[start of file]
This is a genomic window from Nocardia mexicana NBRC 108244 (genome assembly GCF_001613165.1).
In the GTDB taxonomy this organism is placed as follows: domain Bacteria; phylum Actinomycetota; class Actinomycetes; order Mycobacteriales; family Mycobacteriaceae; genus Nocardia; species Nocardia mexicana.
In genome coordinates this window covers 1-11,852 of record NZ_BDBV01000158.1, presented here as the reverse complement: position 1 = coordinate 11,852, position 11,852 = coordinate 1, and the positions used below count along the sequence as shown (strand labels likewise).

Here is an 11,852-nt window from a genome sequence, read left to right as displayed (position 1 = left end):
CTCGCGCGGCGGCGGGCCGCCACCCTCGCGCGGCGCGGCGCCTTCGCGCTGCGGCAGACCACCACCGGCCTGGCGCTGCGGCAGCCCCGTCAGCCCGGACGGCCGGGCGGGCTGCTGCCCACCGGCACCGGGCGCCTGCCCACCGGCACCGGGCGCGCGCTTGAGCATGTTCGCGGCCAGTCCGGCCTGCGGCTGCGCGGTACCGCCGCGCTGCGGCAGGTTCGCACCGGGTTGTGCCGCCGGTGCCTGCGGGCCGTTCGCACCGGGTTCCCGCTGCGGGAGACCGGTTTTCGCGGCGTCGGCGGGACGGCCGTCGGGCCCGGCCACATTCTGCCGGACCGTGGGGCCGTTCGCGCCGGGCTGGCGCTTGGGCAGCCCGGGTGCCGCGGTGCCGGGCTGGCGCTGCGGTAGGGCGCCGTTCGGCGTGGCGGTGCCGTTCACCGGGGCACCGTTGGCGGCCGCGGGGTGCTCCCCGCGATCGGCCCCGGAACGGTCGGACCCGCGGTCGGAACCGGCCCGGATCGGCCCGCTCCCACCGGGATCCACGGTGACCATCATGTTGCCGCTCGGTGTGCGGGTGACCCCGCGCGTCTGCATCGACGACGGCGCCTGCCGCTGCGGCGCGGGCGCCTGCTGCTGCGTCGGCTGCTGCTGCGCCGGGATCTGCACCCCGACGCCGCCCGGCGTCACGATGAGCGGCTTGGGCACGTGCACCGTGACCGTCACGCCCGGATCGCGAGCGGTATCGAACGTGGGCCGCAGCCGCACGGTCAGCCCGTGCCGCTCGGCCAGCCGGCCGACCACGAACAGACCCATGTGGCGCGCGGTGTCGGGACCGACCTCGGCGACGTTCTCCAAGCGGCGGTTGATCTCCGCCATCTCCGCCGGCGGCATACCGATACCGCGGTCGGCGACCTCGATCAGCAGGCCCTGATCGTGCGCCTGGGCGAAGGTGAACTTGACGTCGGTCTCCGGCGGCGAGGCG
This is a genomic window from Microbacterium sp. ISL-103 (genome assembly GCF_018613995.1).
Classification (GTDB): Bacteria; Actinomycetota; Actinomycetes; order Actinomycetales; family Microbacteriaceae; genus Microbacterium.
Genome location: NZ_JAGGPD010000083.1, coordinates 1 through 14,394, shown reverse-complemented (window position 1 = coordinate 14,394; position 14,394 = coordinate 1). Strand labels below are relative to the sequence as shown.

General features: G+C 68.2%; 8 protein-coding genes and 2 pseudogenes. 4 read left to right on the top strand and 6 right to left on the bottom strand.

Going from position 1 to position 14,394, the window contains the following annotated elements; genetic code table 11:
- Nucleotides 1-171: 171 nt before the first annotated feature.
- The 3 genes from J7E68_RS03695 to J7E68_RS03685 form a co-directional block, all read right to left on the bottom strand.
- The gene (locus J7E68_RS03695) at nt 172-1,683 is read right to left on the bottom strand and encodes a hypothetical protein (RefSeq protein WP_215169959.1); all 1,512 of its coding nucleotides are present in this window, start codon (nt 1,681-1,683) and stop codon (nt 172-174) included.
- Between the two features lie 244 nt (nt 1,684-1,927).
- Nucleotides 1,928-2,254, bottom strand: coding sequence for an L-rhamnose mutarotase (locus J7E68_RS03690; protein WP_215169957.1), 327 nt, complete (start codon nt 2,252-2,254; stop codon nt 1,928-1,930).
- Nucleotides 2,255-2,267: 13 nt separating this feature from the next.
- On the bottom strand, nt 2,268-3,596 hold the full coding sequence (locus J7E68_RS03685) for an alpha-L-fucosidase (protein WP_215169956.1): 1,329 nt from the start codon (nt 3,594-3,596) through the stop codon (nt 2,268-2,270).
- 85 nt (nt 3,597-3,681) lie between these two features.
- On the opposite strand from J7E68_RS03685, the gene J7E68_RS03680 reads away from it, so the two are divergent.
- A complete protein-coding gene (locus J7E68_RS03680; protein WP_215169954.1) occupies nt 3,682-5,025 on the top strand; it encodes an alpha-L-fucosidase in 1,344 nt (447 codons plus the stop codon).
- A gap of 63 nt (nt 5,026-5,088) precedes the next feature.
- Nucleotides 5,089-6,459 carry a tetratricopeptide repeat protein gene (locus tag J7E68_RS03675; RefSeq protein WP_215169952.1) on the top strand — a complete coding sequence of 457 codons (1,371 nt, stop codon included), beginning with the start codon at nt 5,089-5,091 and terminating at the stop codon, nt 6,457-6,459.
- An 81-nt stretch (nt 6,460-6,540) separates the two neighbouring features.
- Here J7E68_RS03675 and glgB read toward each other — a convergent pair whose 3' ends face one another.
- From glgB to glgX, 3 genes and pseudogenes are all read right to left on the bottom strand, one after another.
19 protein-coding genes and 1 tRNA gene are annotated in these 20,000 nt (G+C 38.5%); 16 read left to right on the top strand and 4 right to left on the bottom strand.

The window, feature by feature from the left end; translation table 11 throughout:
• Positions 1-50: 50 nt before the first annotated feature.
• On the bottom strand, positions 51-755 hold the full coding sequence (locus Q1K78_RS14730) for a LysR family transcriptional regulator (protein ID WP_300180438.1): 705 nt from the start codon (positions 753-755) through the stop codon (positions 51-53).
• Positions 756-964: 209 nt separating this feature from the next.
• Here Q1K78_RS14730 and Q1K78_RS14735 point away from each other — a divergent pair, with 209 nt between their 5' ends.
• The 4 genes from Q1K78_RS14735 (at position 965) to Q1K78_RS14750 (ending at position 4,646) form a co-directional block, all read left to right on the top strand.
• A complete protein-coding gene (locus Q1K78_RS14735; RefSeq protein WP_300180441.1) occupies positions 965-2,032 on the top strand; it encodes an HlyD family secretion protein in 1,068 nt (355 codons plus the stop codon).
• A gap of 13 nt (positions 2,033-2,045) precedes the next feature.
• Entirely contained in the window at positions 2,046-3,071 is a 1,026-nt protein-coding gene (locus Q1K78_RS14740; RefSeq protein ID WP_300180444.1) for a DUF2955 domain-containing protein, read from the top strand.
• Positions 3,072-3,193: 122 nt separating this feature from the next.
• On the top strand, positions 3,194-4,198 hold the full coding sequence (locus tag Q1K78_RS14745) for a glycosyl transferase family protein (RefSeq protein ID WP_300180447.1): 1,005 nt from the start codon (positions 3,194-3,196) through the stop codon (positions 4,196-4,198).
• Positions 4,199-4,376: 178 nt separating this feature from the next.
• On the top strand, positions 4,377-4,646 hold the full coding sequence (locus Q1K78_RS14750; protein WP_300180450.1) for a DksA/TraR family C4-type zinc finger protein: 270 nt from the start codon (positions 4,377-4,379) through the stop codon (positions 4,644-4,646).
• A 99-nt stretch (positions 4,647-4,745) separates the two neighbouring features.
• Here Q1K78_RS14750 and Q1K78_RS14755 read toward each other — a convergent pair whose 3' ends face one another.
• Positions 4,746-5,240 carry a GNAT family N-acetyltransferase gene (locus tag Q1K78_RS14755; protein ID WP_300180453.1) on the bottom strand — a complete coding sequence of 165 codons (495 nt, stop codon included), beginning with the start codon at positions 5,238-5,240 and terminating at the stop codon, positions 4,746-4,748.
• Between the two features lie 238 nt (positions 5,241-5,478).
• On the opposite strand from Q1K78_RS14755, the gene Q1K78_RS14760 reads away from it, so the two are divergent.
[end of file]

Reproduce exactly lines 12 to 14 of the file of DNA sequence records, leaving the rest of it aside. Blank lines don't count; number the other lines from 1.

- The 3 genes from J7E68_RS03695 to J7E68_RS03685 form a co-directional block, all read right to left on the bottom strand.
- The gene (locus J7E68_RS03695) at nt 172-1,683 is read right to left on the bottom strand and encodes a hypothetical protein (RefSeq protein WP_215169959.1); all 1,512 of its coding nucleotides are present in this window, start codon (nt 1,681-1,683) and stop codon (nt 172-174) included.
- Between the two features lie 244 nt (nt 1,684-1,927).